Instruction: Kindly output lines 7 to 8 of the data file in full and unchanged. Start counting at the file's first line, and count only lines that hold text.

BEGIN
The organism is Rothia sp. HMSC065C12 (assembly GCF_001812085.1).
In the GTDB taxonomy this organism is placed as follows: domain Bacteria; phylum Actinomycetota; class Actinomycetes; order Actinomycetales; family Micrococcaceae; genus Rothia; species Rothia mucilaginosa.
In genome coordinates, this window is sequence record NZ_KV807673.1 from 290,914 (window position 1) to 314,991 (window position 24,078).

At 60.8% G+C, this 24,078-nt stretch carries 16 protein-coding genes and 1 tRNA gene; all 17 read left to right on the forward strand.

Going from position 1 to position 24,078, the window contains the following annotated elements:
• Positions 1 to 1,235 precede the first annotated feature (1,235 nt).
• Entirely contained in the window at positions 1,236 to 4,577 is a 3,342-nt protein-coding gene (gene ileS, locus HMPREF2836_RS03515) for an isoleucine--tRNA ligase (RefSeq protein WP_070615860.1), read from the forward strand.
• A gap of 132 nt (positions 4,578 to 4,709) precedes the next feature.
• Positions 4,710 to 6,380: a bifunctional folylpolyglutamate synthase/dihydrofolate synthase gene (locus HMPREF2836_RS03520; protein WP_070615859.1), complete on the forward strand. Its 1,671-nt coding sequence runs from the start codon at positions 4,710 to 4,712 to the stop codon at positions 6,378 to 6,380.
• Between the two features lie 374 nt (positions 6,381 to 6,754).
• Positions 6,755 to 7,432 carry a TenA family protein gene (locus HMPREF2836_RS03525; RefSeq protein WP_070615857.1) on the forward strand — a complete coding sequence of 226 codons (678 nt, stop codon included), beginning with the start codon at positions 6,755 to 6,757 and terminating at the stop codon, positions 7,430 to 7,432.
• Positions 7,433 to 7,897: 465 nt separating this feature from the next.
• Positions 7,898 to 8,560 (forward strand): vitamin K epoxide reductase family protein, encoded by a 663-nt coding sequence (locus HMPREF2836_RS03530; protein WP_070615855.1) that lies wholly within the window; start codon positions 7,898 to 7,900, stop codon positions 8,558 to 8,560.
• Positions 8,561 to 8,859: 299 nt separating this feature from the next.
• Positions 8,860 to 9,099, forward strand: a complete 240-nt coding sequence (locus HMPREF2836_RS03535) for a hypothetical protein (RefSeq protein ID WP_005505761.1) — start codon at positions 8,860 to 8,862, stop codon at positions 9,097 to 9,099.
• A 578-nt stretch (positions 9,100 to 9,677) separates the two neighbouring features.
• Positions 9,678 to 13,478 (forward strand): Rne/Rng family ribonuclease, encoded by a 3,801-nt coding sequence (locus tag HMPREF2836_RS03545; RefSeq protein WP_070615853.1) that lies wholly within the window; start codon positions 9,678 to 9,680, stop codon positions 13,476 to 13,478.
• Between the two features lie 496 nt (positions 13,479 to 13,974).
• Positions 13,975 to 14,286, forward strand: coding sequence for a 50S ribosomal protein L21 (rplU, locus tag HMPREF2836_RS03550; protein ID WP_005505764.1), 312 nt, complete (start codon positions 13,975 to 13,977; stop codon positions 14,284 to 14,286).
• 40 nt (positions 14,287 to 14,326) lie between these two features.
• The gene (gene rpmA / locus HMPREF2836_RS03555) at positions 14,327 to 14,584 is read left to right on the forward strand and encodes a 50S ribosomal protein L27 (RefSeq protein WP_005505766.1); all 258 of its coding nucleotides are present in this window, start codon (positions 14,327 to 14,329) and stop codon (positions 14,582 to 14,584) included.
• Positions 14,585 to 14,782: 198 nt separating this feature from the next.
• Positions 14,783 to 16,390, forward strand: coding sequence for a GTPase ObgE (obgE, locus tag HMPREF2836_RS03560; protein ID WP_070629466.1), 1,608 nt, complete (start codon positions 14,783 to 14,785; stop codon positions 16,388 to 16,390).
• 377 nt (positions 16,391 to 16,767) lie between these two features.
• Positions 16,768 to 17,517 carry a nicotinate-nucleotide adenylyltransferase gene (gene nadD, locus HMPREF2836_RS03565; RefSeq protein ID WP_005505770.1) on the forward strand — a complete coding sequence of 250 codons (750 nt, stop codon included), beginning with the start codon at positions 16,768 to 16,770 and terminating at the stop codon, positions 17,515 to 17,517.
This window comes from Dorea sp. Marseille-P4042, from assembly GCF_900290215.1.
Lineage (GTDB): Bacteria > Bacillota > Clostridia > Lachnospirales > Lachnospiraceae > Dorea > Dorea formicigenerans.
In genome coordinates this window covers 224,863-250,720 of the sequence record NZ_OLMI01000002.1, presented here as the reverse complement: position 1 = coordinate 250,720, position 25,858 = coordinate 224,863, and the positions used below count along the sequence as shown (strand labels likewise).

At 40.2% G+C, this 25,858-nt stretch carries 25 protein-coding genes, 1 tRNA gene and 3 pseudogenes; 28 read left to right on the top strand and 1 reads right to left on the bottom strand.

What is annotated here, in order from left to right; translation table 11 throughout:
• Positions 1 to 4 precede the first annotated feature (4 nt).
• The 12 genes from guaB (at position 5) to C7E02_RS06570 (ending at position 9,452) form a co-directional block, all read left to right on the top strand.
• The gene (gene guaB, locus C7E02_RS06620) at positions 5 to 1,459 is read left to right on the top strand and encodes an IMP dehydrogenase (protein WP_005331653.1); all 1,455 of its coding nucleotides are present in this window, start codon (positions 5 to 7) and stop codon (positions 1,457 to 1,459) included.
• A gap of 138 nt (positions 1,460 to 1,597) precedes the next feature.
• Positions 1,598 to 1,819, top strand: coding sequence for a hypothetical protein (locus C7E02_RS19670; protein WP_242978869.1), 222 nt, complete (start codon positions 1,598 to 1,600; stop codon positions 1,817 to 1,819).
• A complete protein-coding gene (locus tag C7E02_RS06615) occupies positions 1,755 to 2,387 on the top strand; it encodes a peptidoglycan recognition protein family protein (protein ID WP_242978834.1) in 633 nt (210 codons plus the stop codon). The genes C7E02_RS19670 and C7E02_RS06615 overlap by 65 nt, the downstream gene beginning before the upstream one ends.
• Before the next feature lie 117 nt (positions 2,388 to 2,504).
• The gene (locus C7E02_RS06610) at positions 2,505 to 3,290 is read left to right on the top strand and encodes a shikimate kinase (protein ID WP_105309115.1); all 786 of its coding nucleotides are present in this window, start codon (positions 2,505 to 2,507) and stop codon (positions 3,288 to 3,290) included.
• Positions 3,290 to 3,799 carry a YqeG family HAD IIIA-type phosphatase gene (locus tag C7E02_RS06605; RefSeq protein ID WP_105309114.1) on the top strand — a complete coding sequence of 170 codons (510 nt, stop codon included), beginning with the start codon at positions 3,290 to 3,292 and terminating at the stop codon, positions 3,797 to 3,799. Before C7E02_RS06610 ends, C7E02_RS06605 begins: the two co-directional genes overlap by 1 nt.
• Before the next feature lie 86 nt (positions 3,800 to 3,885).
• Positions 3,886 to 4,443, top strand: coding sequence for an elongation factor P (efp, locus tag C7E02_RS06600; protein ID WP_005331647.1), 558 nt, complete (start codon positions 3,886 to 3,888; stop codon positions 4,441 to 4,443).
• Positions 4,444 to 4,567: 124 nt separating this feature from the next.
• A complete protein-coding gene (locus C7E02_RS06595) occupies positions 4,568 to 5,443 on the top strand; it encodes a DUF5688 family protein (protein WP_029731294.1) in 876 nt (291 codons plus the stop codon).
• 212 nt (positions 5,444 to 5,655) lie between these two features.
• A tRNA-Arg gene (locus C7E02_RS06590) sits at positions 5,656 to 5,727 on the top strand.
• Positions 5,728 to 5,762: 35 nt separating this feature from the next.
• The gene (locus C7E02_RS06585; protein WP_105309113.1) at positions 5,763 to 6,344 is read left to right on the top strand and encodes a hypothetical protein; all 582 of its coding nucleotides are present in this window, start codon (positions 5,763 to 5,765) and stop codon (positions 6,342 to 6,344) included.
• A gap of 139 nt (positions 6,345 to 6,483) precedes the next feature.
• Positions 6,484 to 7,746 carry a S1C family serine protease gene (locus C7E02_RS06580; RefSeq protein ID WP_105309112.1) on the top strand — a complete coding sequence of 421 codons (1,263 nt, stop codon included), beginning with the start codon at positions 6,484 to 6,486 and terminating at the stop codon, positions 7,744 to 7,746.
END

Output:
• Entirely contained in the window at positions 1,236 to 4,577 is a 3,342-nt protein-coding gene (gene ileS, locus HMPREF2836_RS03515) for an isoleucine--tRNA ligase (RefSeq protein WP_070615860.1), read from the forward strand.
• A gap of 132 nt (positions 4,578 to 4,709) precedes the next feature.